The longtime Edenwald retirement community had just relocated to Towson from Baltimore when Johnnie Ruth Friedman moved there the day before Thanksgiving in 1985.
"I liked the idea that it was across the street from the (Towson Town Center) mall," said Friedman, formerly of Pikesville. And she felt comfortable because a friend had moved to Edenwald at the same time. "It was a very friendly place," she said. "I was satisfied the day I moved in."
Now 97, Friedman planned to cut the cake when Edenwald celebrated its 30th birthday on Southerly Road on Tuesday, Sept. 29. She is the only original resident left.
"I'm the last pioneer," said Friedman, who goes by her middle name.
But she is not the only original member of the larger Edenwald community in Towson. Nine of Edenwald's employees came when it first relocated to Towson.
"It's like family," said Edenwald maintenance mechanic Joe Johnson, 52, of West Baltimore, who was 22 when he came to work for the newly relocated retirement center and told his mother, who got him the job, that he only planned to stay for a year.
And 18 children of former residents now are residents themselves, said Edenwald sales director Diane Stinchcomb.
"I've been here long enough to meet the next generation of (residents) here," Johnson said, adding with a laugh, "I don't feel that old."
Neither does Friedman. She remains active at Edenwald, a nonprofit, full-service Continuing Care Retirement Community, with an annual budget of $26.5 million, that offers independent and assisted living as well as long-term care and memory care.
Edenwald's 439 residents (as of last week) pay entrance fees of $76,000 to nearly $1.2 million, plus monthly fees ranging from $2,600 to $5,435, to live in one of two residence buildings, the main tower and The Terraces. As they age, residents can transition to assisted living or comprehensive care at no additional cost.
Many apartments look out over the mall or leafy Goucher College. Residents enjoy amenities, including a swimming pool, a spa, a fitness center and walking track, a dedicated sewing room and a bus for shopping trips and medical appointments.
One thing that Edenwald doesn't spend a lot of money on is advertising and promotion, said Sally Ransom Knecht, who served on Edenwald's board of directors for 25 years before moving in as a resident about two years ago.
"You won't find us doing a lot of advertising because we don't need to. Our residents are our advertisement," said Knecht, who initiated and chaired Edenwald's birthday celebration.
Residents also are generous to Edenwald's employees, contributing about $85,000 last year toward an annual employee scholarship fund. Residents also contribute thousands of dollars a year to an employee Christmas fund. Workers also get perks such as free Baltimore Orioles tickets through Edenwald's Residents Association.
Another original employee, director of housekeeping Lisa Minter said she couldn't believe her good fortune at being hired at Edenwald after she was laid off from her previous nine-year job at the University of Maryland Medical Center.
"It seemed like a nice place," said Minter, 54, of Woodbourne. "I thought, 'I could retire from here.' It's still the plan. I've become really close with the residents. I don't have grandparents. All of mine were gone. I'm right at home, still helping the elderly. I treat them like they're my grandparents."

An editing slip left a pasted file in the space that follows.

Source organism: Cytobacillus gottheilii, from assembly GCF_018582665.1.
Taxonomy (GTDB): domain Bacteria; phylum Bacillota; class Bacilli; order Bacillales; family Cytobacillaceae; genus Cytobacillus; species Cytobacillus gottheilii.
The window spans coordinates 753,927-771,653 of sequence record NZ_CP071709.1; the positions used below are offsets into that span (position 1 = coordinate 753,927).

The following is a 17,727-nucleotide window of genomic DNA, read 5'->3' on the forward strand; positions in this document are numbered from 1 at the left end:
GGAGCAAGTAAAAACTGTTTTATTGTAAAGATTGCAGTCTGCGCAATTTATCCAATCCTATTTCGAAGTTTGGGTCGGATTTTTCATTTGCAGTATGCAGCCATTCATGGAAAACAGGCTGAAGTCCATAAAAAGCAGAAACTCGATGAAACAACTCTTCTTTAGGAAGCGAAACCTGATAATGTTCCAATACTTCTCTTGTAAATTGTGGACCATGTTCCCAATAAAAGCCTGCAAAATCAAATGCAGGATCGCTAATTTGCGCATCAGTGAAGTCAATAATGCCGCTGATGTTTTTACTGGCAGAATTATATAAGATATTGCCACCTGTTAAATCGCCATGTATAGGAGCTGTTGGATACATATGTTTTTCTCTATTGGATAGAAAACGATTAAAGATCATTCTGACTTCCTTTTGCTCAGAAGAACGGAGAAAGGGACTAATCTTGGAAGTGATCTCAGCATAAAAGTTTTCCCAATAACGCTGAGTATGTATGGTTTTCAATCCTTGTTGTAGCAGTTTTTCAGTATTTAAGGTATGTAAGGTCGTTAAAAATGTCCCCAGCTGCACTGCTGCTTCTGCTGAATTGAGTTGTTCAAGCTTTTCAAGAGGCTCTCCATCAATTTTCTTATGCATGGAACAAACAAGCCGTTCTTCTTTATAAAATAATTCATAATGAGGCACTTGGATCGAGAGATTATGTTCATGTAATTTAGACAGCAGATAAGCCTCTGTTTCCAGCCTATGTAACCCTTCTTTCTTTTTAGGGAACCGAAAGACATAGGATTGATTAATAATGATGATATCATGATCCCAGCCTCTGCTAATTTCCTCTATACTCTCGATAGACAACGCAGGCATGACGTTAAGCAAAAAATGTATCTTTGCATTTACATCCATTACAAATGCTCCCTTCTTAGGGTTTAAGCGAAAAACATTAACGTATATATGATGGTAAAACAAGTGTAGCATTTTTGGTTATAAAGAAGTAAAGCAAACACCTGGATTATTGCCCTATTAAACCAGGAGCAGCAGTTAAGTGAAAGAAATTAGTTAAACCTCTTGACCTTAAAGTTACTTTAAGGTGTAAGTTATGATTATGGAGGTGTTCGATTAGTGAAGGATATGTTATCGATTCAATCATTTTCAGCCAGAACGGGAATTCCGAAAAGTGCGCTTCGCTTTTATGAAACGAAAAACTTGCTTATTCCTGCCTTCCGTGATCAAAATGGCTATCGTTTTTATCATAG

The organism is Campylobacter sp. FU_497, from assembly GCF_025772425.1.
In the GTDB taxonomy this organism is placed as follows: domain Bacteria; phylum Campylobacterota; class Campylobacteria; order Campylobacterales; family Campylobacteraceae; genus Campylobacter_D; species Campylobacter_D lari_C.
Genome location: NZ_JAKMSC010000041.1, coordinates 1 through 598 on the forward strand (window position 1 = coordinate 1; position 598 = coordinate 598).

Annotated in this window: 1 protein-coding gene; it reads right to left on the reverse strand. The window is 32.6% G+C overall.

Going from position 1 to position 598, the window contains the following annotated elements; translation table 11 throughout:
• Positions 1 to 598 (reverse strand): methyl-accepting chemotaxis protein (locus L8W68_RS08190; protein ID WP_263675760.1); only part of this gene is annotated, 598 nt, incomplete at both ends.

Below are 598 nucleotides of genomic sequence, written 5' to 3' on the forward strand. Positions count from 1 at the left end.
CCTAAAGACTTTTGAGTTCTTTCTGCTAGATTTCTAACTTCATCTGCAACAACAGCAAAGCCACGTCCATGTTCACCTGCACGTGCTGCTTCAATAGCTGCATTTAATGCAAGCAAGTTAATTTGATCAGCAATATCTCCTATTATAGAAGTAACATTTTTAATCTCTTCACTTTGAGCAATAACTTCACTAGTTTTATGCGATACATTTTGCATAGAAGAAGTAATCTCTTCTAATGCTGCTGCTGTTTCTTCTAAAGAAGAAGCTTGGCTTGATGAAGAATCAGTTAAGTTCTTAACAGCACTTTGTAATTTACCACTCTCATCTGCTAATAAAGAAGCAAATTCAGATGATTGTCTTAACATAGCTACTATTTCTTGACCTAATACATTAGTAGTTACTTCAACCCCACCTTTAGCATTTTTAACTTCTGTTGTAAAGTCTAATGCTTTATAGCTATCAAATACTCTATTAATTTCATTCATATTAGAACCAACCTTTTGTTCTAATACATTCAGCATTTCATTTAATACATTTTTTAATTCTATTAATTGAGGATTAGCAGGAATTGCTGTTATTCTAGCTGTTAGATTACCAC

Edenwald's roots date to 1881 in downtown Baltimore at Lombard and Penn streets, where a group of men, concerned about Baltimore's large community of German immigrants, founded The General German Aged People's Home, also known as Greisenheim, according to Knecht and an in-house booklet that she helped write about the history of Edenwald. The facility opened with 18 residents.
The original name lives on as Edenwald's parent company, The General German Aged People's Home of Baltimore, Inc., which governs the retirement community as a nonprofit entity.
In 1885, the home relocated to Baltimore and Payson streets and housed 34 residents. In 1935, it moved again, to a spacious property with rolling lawns and shade trees called Sorrento," in Baltimore's Irvington neighborhood.
And in 1974, as residents began clamoring for air-conditioning, private bathrooms and other modern amenities, plans took shape for what is now the 4.5-acre Edenwald, which translates to "Eden Forest" in German, according to the booklet.
The marketing office for Edenwald opened in October 1982 on Kenilworth Drive in Towson and within two years, 60 percent of the apartments were reserved. Nearly $35.7 million in bonds were issued for Edenwald.
Edenwald refinanced its existing debt earlier this month and has a bond rating of Triple B with a stable outlook from Fitch Ratings, said Edenwald President Sal Molite.
"We're very strong financially," Molite said, but added that although no new buildings are planned for now, Edenwald is looking to renovate "dated" areas such as its dietary area and garden court, and is starting the process of writing a new strategic plan.
"I think we've been so successful because we've changed with the times," Molite said. "We're a 30-year-old community. We have to make sure we stay fresh."
But some historical vestiges of Edenwald's earliest years remain. Folding metal chairs in the laundry room of the tower building still have the word "Greisenheim" stamped on their backs.
Edenwald's continuing history is represented by its residents, who appear to be thriving there. Knecht attributes their longevity to Edenwald as "a good, healthy living place."
But Friedman attributes her own graceful aging in place partly to "my genes."
Minter, the housekeeping supervisor, agrees with Friedman.
"They've got some good genes around here," she said. "Thy inspire me. If they can get up and around at their age, why can't I?'